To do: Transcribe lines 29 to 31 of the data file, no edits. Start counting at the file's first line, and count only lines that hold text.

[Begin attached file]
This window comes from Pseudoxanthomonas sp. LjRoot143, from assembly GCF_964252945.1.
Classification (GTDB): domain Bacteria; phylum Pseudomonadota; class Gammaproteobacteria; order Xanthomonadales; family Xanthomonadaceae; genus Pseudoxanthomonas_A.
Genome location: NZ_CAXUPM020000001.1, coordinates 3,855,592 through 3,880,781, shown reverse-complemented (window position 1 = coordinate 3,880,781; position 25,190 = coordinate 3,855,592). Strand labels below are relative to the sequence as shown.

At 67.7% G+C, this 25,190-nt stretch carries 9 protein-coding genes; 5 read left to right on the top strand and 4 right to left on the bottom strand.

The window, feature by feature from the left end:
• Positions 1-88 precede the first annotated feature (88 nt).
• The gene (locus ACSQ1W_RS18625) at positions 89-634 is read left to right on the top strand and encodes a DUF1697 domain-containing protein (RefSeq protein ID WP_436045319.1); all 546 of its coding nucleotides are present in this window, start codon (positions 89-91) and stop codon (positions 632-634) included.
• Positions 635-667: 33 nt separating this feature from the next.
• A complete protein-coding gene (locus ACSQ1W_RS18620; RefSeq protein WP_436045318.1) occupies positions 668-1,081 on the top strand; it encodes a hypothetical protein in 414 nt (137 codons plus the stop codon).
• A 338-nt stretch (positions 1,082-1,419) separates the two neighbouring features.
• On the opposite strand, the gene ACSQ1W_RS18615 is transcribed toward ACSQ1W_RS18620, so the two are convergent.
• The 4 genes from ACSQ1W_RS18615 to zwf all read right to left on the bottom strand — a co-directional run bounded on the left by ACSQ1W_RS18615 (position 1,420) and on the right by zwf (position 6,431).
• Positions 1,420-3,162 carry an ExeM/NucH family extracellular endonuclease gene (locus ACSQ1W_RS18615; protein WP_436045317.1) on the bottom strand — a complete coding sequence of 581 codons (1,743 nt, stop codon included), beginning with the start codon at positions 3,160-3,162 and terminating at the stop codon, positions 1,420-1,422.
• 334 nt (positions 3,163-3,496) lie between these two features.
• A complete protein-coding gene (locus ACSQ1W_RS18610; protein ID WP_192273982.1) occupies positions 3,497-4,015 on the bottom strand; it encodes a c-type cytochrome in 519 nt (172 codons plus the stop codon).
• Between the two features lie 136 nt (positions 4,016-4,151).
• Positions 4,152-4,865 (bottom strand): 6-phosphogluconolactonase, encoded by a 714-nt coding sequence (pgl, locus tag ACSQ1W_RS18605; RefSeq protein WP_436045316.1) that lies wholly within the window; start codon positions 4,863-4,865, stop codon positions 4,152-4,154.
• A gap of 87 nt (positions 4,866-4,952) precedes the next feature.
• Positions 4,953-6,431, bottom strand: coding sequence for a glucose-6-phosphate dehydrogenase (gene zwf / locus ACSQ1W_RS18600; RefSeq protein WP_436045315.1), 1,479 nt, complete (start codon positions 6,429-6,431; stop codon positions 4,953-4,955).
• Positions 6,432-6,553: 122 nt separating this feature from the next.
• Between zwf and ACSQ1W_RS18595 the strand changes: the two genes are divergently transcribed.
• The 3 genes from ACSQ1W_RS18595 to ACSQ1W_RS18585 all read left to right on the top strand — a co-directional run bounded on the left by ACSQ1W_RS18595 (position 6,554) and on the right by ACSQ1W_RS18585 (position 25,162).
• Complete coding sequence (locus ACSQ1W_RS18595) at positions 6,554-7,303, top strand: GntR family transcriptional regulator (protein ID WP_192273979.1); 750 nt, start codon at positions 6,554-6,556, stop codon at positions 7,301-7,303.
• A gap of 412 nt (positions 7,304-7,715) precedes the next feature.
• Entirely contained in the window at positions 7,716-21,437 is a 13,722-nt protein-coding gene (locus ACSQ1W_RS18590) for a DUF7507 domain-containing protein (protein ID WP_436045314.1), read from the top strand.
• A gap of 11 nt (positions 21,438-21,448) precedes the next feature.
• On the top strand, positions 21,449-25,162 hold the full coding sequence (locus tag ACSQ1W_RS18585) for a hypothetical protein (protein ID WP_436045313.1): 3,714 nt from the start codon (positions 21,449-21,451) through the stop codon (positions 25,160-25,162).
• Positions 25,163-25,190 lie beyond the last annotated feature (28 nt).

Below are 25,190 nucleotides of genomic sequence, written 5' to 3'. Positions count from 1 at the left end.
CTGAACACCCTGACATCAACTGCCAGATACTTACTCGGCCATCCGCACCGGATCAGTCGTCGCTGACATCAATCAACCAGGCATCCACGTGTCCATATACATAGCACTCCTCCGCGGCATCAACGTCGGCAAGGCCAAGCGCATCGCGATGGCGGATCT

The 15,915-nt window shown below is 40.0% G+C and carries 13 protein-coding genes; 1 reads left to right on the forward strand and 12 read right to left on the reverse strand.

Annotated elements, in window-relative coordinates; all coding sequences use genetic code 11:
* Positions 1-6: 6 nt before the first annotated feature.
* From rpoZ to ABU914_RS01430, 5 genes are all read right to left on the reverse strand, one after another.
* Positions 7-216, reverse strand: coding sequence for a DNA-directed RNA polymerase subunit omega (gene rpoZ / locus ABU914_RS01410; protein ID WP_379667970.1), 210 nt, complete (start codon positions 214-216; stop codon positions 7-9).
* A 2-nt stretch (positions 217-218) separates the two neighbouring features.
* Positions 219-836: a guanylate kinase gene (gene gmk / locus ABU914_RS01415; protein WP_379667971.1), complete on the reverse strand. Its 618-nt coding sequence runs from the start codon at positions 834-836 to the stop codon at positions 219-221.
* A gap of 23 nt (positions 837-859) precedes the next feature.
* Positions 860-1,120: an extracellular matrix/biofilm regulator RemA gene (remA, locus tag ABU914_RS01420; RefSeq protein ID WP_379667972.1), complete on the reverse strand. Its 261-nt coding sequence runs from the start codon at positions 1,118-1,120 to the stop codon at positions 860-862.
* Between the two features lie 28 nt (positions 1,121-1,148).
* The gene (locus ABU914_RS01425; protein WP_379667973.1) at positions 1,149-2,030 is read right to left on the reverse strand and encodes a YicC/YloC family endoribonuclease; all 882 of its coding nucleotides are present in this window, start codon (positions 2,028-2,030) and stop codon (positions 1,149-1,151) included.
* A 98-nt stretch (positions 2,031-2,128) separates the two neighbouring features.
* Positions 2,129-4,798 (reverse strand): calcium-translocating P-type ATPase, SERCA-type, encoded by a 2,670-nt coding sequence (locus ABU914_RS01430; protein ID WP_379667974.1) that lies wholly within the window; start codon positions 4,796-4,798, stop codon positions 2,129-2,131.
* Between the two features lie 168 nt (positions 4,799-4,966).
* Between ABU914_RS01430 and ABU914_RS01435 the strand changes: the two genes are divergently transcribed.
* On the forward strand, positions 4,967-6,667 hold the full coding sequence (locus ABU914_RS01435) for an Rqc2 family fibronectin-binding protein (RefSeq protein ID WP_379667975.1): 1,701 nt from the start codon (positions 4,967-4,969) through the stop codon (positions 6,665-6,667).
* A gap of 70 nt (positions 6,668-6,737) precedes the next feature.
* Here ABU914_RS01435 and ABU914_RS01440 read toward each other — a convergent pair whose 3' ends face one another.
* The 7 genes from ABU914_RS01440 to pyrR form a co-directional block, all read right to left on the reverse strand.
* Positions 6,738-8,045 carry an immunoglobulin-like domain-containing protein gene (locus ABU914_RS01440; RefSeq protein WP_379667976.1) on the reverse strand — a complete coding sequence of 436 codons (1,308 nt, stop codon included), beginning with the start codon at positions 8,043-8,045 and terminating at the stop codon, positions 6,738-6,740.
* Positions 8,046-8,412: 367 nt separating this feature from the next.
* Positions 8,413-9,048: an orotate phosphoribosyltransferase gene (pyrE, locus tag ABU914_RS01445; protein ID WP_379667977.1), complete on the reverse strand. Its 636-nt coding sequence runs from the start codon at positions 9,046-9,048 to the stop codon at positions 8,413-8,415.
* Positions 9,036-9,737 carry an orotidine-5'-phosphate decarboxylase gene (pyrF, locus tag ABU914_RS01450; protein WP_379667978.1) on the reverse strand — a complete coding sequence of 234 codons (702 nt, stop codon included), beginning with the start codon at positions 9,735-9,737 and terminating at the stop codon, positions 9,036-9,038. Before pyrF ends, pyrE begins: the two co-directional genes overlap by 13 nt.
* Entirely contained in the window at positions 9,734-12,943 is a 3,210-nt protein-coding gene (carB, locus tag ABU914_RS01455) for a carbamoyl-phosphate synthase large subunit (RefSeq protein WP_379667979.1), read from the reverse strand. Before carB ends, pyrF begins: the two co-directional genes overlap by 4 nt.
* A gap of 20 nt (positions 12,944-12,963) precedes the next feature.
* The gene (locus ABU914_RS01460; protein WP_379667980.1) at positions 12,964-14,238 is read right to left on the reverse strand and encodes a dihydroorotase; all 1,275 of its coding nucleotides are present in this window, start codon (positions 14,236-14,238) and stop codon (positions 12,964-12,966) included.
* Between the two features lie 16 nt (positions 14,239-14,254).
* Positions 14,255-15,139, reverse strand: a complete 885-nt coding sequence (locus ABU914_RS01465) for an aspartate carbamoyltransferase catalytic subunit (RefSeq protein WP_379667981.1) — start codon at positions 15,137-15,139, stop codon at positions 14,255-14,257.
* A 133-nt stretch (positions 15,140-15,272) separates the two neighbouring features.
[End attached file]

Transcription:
Below are 25,190 nucleotides of genomic sequence, written 5' to 3'. Positions count from 1 at the left end.
CTGAACACCCTGACATCAACTGCCAGATACTTACTCGGCCATCCGCACCGGATCAGTCGTCGCTGACATCAATCAACCAGGCATCCACGTGTCCATATACATAGCACTCCTCCGCGGCATCAACGTCGGCAAGGCCAAGCGCATCGCGATGGCGGATCT

The 15,915-nt window shown below is 40.0% G+C and carries 13 protein-coding genes; 1 reads left to right on the forward strand and 12 read right to left on the reverse strand.